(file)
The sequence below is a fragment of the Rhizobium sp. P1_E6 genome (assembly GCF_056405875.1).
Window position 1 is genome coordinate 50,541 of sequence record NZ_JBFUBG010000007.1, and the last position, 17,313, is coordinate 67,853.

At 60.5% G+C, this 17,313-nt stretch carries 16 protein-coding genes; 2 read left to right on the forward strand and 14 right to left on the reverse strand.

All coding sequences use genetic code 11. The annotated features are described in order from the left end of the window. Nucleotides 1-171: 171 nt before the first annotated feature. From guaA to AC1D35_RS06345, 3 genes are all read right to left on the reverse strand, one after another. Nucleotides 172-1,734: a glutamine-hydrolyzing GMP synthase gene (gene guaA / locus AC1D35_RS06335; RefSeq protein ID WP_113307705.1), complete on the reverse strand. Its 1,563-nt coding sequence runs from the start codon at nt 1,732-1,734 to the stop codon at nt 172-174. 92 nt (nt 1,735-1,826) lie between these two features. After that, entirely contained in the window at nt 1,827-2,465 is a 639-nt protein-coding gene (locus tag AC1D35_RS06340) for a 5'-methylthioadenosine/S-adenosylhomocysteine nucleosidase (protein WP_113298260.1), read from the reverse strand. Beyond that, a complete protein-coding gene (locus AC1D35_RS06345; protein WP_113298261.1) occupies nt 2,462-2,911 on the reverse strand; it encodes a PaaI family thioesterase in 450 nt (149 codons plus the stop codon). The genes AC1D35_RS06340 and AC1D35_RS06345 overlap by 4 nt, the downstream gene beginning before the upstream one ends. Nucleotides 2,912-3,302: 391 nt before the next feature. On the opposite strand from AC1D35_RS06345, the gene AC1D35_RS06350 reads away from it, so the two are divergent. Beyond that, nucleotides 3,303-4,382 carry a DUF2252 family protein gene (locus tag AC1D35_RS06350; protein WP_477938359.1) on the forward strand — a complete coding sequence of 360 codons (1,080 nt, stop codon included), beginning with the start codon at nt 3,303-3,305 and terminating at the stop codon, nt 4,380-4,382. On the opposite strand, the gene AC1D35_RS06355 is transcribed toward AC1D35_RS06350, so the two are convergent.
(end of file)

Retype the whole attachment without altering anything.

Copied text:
The sequence below is a fragment of the Rhizobium sp. P1_E6 genome (assembly GCF_056405875.1).
Window position 1 is genome coordinate 50,541 of sequence record NZ_JBFUBG010000007.1, and the last position, 17,313, is coordinate 67,853.

At 60.5% G+C, this 17,313-nt stretch carries 16 protein-coding genes; 2 read left to right on the forward strand and 14 right to left on the reverse strand.

All coding sequences use genetic code 11. The annotated features are described in order from the left end of the window. Nucleotides 1-171: 171 nt before the first annotated feature. From guaA to AC1D35_RS06345, 3 genes are all read right to left on the reverse strand, one after another. Nucleotides 172-1,734: a glutamine-hydrolyzing GMP synthase gene (gene guaA / locus AC1D35_RS06335; RefSeq protein ID WP_113307705.1), complete on the reverse strand. Its 1,563-nt coding sequence runs from the start codon at nt 1,732-1,734 to the stop codon at nt 172-174. 92 nt (nt 1,735-1,826) lie between these two features. After that, entirely contained in the window at nt 1,827-2,465 is a 639-nt protein-coding gene (locus tag AC1D35_RS06340) for a 5'-methylthioadenosine/S-adenosylhomocysteine nucleosidase (protein WP_113298260.1), read from the reverse strand. Beyond that, a complete protein-coding gene (locus AC1D35_RS06345; protein WP_113298261.1) occupies nt 2,462-2,911 on the reverse strand; it encodes a PaaI family thioesterase in 450 nt (149 codons plus the stop codon). The genes AC1D35_RS06340 and AC1D35_RS06345 overlap by 4 nt, the downstream gene beginning before the upstream one ends. Nucleotides 2,912-3,302: 391 nt before the next feature. On the opposite strand from AC1D35_RS06345, the gene AC1D35_RS06350 reads away from it, so the two are divergent. Beyond that, nucleotides 3,303-4,382 carry a DUF2252 family protein gene (locus tag AC1D35_RS06350; protein WP_477938359.1) on the forward strand — a complete coding sequence of 360 codons (1,080 nt, stop codon included), beginning with the start codon at nt 3,303-3,305 and terminating at the stop codon, nt 4,380-4,382. On the opposite strand, the gene AC1D35_RS06355 is transcribed toward AC1D35_RS06350, so the two are convergent.